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Reader Comments (15)

Posted: Oct 21st 2010 3:21PM (Unverified) said

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"The social aspect of STO is not my favorite thing on earth. There, I said it. Ever since launch, I have felt that the folks at Cryptic Studios missed the mark a bit on the "multiplayer" part of the MMO equation."


Massively multiplayer just means many people in the same world.

Not that they have to socialize or even interact.

Posted: Oct 21st 2010 3:24PM (Unverified) said

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STO has every system necessary for socialization.

STO, like many MMOs, has simply reduced the game mechanic that FORCE socialization.

Which is great!

Socializing should be a choice not a requirement.

Posted: Oct 21st 2010 4:07PM pcgneurotic said

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Well said! I'm tired of being told I *have* to group and I *should* be talking and I'm *supposed* to be socialising.

In STO's case, and speaking as a Trekker* I think the absence of pressure on socialisation in the game's design is a good way for players to maintain the illusion that they're on their own most of the time, just as Kirk and Janeway were. Yeah, so it's a war-time scenario, but we shouldn't be clinging to each other like frightened lambs anyway, huddling in groups bleating for a healer. It was one of my (and many others') main concerns during the wait for the game after Cryptic took over and we lost the 'starships-as-hubs' concept of the previous crew, that we would all be flying solo and needing to group to do anything, because how else could they do it? So yeah, I'm happy being my own Captain.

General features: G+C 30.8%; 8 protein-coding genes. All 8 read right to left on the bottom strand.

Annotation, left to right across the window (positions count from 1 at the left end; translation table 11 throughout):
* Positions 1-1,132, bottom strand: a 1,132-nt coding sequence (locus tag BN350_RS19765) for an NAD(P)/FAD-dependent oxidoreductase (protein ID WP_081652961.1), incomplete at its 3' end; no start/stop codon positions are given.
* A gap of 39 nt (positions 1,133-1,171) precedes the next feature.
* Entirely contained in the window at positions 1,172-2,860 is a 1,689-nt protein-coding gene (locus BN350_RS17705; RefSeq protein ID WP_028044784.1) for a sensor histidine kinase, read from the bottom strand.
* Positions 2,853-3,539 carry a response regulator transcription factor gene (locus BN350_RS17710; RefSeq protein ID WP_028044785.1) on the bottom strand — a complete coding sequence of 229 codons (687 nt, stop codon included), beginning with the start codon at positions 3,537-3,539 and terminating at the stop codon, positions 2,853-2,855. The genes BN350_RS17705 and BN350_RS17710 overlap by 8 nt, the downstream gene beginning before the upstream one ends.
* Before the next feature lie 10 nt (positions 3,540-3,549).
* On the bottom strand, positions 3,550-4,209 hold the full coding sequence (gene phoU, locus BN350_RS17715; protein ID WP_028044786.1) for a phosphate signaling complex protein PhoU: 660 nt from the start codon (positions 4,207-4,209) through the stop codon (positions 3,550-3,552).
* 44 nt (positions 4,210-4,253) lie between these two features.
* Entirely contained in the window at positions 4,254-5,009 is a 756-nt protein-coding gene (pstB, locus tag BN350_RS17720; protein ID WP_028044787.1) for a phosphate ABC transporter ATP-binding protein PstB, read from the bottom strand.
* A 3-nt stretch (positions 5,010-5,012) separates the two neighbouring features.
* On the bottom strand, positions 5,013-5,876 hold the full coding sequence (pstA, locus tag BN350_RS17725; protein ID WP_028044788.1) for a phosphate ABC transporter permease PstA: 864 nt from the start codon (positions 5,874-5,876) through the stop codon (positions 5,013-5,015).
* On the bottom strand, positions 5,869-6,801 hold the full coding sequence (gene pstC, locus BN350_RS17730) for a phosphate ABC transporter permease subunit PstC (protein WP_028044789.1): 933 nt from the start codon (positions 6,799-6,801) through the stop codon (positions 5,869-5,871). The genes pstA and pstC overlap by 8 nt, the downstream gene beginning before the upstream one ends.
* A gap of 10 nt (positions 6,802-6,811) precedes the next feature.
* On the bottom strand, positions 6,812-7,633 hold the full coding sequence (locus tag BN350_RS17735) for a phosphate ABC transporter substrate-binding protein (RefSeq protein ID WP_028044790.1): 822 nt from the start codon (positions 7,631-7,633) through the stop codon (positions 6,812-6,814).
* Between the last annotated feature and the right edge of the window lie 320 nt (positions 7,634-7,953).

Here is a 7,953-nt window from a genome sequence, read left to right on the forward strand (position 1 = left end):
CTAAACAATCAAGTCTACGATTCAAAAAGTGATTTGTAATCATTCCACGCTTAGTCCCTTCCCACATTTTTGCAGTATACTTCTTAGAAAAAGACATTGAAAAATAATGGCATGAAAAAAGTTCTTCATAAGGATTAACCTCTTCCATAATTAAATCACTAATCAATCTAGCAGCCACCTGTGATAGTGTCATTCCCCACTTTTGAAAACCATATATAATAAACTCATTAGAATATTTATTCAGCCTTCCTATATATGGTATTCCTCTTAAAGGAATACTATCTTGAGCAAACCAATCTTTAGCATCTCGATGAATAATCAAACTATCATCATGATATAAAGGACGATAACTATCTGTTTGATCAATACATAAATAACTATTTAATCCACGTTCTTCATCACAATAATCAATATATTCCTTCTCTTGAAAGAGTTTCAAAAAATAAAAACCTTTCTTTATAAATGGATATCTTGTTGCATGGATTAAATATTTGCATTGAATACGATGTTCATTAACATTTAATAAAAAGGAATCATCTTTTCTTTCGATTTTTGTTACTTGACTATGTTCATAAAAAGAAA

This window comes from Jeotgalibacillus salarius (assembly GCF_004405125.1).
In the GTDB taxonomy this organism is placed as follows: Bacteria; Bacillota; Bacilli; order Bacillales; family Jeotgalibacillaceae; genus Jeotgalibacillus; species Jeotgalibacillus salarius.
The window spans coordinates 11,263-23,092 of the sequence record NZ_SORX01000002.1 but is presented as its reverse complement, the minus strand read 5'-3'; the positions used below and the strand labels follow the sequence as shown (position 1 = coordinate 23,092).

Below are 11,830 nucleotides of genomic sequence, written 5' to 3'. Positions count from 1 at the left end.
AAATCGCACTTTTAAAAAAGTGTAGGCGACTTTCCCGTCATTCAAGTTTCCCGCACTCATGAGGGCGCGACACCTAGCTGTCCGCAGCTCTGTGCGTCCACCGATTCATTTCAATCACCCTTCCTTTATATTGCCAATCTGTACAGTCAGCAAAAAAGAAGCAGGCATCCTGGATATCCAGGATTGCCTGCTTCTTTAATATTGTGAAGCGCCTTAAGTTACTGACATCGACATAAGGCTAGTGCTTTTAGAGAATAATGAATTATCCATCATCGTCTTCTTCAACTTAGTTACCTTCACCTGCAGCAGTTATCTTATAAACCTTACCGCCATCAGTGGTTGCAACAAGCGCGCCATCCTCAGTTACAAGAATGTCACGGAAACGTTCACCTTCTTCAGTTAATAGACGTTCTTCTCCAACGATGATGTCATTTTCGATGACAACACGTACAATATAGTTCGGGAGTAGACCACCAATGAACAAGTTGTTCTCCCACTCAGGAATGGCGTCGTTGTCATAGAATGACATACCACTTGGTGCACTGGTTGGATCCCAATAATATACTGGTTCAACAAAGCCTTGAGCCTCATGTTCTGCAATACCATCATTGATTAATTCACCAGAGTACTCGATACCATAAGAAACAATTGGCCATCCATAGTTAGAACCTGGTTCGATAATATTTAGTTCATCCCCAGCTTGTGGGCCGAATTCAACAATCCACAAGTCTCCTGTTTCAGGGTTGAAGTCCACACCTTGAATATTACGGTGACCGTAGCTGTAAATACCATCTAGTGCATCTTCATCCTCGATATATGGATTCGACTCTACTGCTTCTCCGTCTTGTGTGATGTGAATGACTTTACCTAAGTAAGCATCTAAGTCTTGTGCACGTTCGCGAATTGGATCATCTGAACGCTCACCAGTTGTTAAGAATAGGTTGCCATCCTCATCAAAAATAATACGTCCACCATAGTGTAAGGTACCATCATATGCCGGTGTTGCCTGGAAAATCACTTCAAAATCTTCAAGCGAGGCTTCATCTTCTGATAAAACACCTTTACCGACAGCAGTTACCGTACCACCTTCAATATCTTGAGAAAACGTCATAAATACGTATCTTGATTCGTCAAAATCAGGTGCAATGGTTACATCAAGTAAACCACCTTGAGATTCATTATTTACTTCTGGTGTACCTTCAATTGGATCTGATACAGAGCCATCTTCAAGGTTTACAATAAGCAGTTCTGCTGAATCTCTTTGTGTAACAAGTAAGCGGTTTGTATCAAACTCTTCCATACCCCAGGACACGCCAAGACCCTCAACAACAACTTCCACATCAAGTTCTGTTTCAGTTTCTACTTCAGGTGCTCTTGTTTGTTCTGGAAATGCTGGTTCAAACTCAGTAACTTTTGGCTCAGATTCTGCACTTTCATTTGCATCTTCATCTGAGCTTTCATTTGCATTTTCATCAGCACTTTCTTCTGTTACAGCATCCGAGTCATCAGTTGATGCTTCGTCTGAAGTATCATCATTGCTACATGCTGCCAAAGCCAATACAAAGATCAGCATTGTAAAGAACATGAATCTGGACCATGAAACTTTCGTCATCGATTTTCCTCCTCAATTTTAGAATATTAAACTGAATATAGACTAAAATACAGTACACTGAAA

The other thing is, Sector chat is nearly always lively anyway, and given the relative snail's pace one travels at between systems, I always find time for a bit of banter there. If you want to talk about destroyed social requirements, wait until they put in 'fast-travel' wormholes or something. Blehhh!
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Posted: Oct 21st 2010 4:09PM pcgneurotic said

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I forgot to say:

*Trekker
The difference is that 'Trekker' is a fan-created appellation, whereas 'Trekkie' was something applied to us by non fans. Over the decades, it accumulated a lot of negative connotations and so we did away with it. A comparable analogy would be the way we revise ethnic descriptions every few decades.
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Posted: Oct 21st 2010 4:12PM CCon99 said

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But they've also done nothing to encourage the player to want to group with others.
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Posted: Oct 21st 2010 3:49PM Space Cobra said

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I have to get back into playing this game (I enjoyed it).

I loved the initial queing up for PvP matches from anywhere but the wait times tended to be bad during prime time. I know there are options, especially in settings, to join Away Teams if you go to a specific planet, but they are not often utilized.

It would be nice to Queue up for more missions with others, even weeklies.

What also bugged me was the "warpstone" in this game; I never figured how to connect it to a new and different location: It would always be Sol Station. While I do love traveling/exploring, there are times you do it too much and you just want to get to your destination. I think they were planning on adding jump-gates/wormholes for this, but I am on extended leave from the game and don't know if they have. Basically, the faster/easier it is to get to a social area, the better.

Posted: Oct 21st 2010 3:55PM Ocho said